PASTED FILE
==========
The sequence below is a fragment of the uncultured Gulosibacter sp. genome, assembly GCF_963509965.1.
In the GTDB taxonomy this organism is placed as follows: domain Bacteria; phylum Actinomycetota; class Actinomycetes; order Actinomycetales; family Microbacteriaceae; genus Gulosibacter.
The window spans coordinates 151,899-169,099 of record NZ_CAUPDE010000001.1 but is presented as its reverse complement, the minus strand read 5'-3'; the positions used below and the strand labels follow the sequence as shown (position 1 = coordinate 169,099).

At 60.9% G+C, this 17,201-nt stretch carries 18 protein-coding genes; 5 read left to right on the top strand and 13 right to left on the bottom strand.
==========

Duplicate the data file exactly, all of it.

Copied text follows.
The sequence below is a fragment of the uncultured Gulosibacter sp. genome, assembly GCF_963509965.1.
In the GTDB taxonomy this organism is placed as follows: domain Bacteria; phylum Actinomycetota; class Actinomycetes; order Actinomycetales; family Microbacteriaceae; genus Gulosibacter.
The window spans coordinates 151,899-169,099 of record NZ_CAUPDE010000001.1 but is presented as its reverse complement, the minus strand read 5'-3'; the positions used below and the strand labels follow the sequence as shown (position 1 = coordinate 169,099).

At 60.9% G+C, this 17,201-nt stretch carries 18 protein-coding genes; 5 read left to right on the top strand and 13 right to left on the bottom strand.